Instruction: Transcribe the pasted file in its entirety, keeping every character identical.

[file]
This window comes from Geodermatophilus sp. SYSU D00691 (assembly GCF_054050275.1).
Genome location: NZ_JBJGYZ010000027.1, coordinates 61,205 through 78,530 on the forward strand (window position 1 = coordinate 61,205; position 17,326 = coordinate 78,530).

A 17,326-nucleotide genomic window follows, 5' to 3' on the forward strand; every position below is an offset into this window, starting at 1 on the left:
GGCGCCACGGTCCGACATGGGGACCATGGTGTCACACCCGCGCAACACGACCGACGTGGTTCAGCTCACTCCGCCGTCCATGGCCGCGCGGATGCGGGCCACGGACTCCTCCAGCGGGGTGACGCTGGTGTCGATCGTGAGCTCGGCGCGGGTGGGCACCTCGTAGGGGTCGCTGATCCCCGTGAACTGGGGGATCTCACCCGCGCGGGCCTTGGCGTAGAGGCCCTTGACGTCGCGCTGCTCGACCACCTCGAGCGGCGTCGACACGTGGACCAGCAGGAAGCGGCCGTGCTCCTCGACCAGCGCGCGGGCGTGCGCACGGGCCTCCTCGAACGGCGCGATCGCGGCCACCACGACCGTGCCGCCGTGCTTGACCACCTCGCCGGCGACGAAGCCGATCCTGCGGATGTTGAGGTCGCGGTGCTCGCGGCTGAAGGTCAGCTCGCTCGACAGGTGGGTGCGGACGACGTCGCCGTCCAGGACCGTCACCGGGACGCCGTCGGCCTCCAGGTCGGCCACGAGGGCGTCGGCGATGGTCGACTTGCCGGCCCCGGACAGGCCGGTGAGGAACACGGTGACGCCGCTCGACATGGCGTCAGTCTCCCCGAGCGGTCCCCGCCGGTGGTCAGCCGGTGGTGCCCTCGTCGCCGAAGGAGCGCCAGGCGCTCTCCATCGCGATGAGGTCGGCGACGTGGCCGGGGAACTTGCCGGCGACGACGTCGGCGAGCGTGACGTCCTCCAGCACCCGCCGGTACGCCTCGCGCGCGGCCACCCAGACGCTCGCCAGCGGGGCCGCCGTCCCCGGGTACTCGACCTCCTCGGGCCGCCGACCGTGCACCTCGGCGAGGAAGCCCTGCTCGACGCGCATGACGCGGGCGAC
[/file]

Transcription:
This window comes from Geodermatophilus sp. SYSU D00691 (assembly GCF_054050275.1).
Genome location: NZ_JBJGYZ010000027.1, coordinates 61,205 through 78,530 on the forward strand (window position 1 = coordinate 61,205; position 17,326 = coordinate 78,530).

A 17,326-nucleotide genomic window follows, 5' to 3' on the forward strand; every position below is an offset into this window, starting at 1 on the left:
GGCGCCACGGTCCGACATGGGGACCATGGTGTCACACCCGCGCAACACGACCGACGTGGTTCAGCTCACTCCGCCGTCCATGGCCGCGCGGATGCGGGCCACGGACTCCTCCAGCGGGGTGACGCTGGTGTCGATCGTGAGCTCGGCGCGGGTGGGCACCTCGTAGGGGTCGCTGATCCCCGTGAACTGGGGGATCTCACCCGCGCGGGCCTTGGCGTAGAGGCCCTTGACGTCGCGCTGCTCGACCACCTCGAGCGGCGTCGACACGTGGACCAGCAGGAAGCGGCCGTGCTCCTCGACCAGCGCGCGGGCGTGCGCACGGGCCTCCTCGAACGGCGCGATCGCGGCCACCACGACCGTGCCGCCGTGCTTGACCACCTCGCCGGCGACGAAGCCGATCCTGCGGATGTTGAGGTCGCGGTGCTCGCGGCTGAAGGTCAGCTCGCTCGACAGGTGGGTGCGGACGACGTCGCCGTCCAGGACCGTCACCGGGACGCCGTCGGCCTCCAGGTCGGCCACGAGGGCGTCGGCGATGGTCGACTTGCCGGCCCCGGACAGGCCGGTGAGGAACACGGTGACGCCGCTCGACATGGCGTCAGTCTCCCCGAGCGGTCCCCGCCGGTGGTCAGCCGGTGGTGCCCTCGTCGCCGAAGGAGCGCCAGGCGCTCTCCATCGCGATGAGGTCGGCGACGTGGCCGGGGAACTTGCCGGCGACGACGTCGGCGAGCGTGACGTCCTCCAGCACCCGCCGGTACGCCTCGCGCGCGGCCACCCAGACGCTCGCCAGCGGGGCCGCCGTCCCCGGGTACTCGACCTCCTCGGGCCGCCGACCGTGCACCTCGGCGAGGAAGCCCTGCTCGACGCGCATGACGCGGGCGAC